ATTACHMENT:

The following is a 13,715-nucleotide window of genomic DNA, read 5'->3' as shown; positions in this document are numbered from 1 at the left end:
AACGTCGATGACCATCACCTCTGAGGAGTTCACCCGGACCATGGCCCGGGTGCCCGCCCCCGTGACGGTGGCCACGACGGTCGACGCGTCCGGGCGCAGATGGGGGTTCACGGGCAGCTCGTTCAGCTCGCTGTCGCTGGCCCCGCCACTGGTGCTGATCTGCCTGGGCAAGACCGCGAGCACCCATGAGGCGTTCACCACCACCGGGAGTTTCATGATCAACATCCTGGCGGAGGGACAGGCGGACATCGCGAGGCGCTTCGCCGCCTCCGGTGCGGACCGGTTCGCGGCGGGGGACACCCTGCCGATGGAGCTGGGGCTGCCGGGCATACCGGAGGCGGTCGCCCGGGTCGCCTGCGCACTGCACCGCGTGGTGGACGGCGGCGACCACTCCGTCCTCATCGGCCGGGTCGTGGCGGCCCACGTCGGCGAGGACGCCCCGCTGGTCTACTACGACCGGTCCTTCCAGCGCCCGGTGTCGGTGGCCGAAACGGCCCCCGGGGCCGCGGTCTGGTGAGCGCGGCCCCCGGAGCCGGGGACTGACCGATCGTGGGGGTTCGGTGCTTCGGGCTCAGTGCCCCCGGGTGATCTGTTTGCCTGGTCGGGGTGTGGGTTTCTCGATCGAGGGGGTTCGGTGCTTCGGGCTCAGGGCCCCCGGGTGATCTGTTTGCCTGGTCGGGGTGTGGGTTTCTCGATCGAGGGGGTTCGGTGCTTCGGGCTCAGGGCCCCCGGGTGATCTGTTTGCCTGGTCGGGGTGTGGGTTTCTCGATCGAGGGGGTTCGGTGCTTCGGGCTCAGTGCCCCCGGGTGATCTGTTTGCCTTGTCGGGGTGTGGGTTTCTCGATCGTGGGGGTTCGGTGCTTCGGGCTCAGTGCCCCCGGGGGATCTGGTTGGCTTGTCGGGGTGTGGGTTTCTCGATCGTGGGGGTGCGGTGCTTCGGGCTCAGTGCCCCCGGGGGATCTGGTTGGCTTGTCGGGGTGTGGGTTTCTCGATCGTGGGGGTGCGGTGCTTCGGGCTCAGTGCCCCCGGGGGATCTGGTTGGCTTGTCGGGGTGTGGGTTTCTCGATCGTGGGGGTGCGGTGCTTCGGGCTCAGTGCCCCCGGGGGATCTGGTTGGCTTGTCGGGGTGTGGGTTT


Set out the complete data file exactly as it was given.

The following is a 13,715-nucleotide window of genomic DNA, read 5'->3' as shown; positions in this document are numbered from 1 at the left end:
AACGTCGATGACCATCACCTCTGAGGAGTTCACCCGGACCATGGCCCGGGTGCCCGCCCCCGTGACGGTGGCCACGACGGTCGACGCGTCCGGGCGCAGATGGGGGTTCACGGGCAGCTCGTTCAGCTCGCTGTCGCTGGCCCCGCCACTGGTGCTGATCTGCCTGGGCAAGACCGCGAGCACCCATGAGGCGTTCACCACCACCGGGAGTTTCATGATCAACATCCTGGCGGAGGGACAGGCGGACATCGCGAGGCGCTTCGCCGCCTCCGGTGCGGACCGGTTCGCGGCGGGGGACACCCTGCCGATGGAGCTGGGGCTGCCGGGCATACCGGAGGCGGTCGCCCGGGTCGCCTGCGCACTGCACCGCGTGGTGGACGGCGGCGACCACTCCGTCCTCATCGGCCGGGTCGTGGCGGCCCACGTCGGCGAGGACGCCCCGCTGGTCTACTACGACCGGTCCTTCCAGCGCCCGGTGTCGGTGGCCGAAACGGCCCCCGGGGCCGCGGTCTGGTGAGCGCGGCCCCCGGAGCCGGGGACTGACCGATCGTGGGGGTTCGGTGCTTCGGGCTCAGTGCCCCCGGGTGATCTGTTTGCCTGGTCGGGGTGTGGGTTTCTCGATCGAGGGGGTTCGGTGCTTCGGGCTCAGGGCCCCCGGGTGATCTGTTTGCCTGGTCGGGGTGTGGGTTTCTCGATCGAGGGGGTTCGGTGCTTCGGGCTCAGGGCCCCCGGGTGATCTGTTTGCCTGGTCGGGGTGTGGGTTTCTCGATCGAGGGGGTTCGGTGCTTCGGGCTCAGTGCCCCCGGGTGATCTGTTTGCCTTGTCGGGGTGTGGGTTTCTCGATCGTGGGGGTTCGGTGCTTCGGGCTCAGTGCCCCCGGGGGATCTGGTTGGCTTGTCGGGGTGTGGGTTTCTCGATCGTGGGGGTGCGGTGCTTCGGGCTCAGTGCCCCCGGGGGATCTGGTTGGCTTGTCGGGGTGTGGGTTTCTCGATCGTGGGGGTGCGGTGCTTCGGGCTCAGTGCCCCCGGGGGATCTGGTTGGCTTGTCGGGGTGTGGGTTTCTCGATCGTGGGGGTGCGGTGCTTCGGGCTCAGTGCCCCCGGGGGATCTGGTTGGCTTGTCGGGGTGTGGGTTT